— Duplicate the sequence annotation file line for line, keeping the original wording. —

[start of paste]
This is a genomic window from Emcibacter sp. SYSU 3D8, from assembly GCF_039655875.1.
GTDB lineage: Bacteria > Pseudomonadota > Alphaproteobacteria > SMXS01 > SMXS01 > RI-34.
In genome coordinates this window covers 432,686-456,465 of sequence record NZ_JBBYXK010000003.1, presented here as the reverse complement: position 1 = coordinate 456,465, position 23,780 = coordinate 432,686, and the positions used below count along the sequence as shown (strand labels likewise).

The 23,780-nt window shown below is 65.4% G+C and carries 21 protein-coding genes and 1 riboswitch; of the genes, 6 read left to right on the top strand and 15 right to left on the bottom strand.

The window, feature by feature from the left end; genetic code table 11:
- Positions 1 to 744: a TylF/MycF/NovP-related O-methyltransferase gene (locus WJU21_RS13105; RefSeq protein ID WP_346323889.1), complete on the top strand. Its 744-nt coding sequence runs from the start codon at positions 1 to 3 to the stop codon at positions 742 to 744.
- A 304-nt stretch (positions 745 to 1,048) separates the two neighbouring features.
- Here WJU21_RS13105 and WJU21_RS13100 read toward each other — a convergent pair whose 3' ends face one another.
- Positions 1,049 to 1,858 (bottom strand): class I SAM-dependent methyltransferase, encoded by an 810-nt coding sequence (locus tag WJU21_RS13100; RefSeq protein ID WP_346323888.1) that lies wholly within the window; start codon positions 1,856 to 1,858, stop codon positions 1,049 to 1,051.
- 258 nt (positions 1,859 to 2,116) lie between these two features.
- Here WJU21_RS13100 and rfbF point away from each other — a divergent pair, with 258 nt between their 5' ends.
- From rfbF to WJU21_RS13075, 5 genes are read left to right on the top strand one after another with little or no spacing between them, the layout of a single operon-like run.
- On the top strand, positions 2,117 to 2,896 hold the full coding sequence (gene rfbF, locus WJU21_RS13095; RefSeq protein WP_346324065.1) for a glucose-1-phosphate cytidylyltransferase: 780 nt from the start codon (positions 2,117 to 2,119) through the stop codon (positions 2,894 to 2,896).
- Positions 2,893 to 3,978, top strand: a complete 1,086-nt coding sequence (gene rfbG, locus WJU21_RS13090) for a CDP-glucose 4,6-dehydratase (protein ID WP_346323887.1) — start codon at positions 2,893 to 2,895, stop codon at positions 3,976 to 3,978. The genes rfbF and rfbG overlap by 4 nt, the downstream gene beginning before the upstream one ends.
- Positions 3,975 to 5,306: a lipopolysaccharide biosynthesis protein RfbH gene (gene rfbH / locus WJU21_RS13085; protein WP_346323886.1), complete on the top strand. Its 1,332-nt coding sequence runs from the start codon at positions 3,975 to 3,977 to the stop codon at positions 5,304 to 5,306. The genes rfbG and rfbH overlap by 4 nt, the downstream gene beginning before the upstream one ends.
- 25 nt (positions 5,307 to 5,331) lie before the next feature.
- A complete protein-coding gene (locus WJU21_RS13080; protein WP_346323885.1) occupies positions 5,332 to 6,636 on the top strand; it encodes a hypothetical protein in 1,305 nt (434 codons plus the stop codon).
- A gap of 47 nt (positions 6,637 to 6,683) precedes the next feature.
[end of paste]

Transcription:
This is a genomic window from Emcibacter sp. SYSU 3D8, from assembly GCF_039655875.1.
GTDB lineage: Bacteria > Pseudomonadota > Alphaproteobacteria > SMXS01 > SMXS01 > RI-34.
In genome coordinates this window covers 432,686-456,465 of sequence record NZ_JBBYXK010000003.1, presented here as the reverse complement: position 1 = coordinate 456,465, position 23,780 = coordinate 432,686, and the positions used below count along the sequence as shown (strand labels likewise).

The 23,780-nt window shown below is 65.4% G+C and carries 21 protein-coding genes and 1 riboswitch; of the genes, 6 read left to right on the top strand and 15 right to left on the bottom strand.

The window, feature by feature from the left end; genetic code table 11:
- Positions 1 to 744: a TylF/MycF/NovP-related O-methyltransferase gene (locus WJU21_RS13105; RefSeq protein ID WP_346323889.1), complete on the top strand. Its 744-nt coding sequence runs from the start codon at positions 1 to 3 to the stop codon at positions 742 to 744.
- A 304-nt stretch (positions 745 to 1,048) separates the two neighbouring features.
- Here WJU21_RS13105 and WJU21_RS13100 read toward each other — a convergent pair whose 3' ends face one another.
- Positions 1,049 to 1,858 (bottom strand): class I SAM-dependent methyltransferase, encoded by an 810-nt coding sequence (locus tag WJU21_RS13100; RefSeq protein ID WP_346323888.1) that lies wholly within the window; start codon positions 1,856 to 1,858, stop codon positions 1,049 to 1,051.
- 258 nt (positions 1,859 to 2,116) lie between these two features.
- Here WJU21_RS13100 and rfbF point away from each other — a divergent pair, with 258 nt between their 5' ends.
- From rfbF to WJU21_RS13075, 5 genes are read left to right on the top strand one after another with little or no spacing between them, the layout of a single operon-like run.
- On the top strand, positions 2,117 to 2,896 hold the full coding sequence (gene rfbF, locus WJU21_RS13095; RefSeq protein WP_346324065.1) for a glucose-1-phosphate cytidylyltransferase: 780 nt from the start codon (positions 2,117 to 2,119) through the stop codon (positions 2,894 to 2,896).
- Positions 2,893 to 3,978, top strand: a complete 1,086-nt coding sequence (gene rfbG, locus WJU21_RS13090) for a CDP-glucose 4,6-dehydratase (protein ID WP_346323887.1) — start codon at positions 2,893 to 2,895, stop codon at positions 3,976 to 3,978. The genes rfbF and rfbG overlap by 4 nt, the downstream gene beginning before the upstream one ends.
- Positions 3,975 to 5,306: a lipopolysaccharide biosynthesis protein RfbH gene (gene rfbH / locus WJU21_RS13085; protein WP_346323886.1), complete on the top strand. Its 1,332-nt coding sequence runs from the start codon at positions 3,975 to 3,977 to the stop codon at positions 5,304 to 5,306. The genes rfbG and rfbH overlap by 4 nt, the downstream gene beginning before the upstream one ends.
- 25 nt (positions 5,307 to 5,331) lie before the next feature.
- A complete protein-coding gene (locus WJU21_RS13080; protein WP_346323885.1) occupies positions 5,332 to 6,636 on the top strand; it encodes a hypothetical protein in 1,305 nt (434 codons plus the stop codon).
- A gap of 47 nt (positions 6,637 to 6,683) precedes the next feature.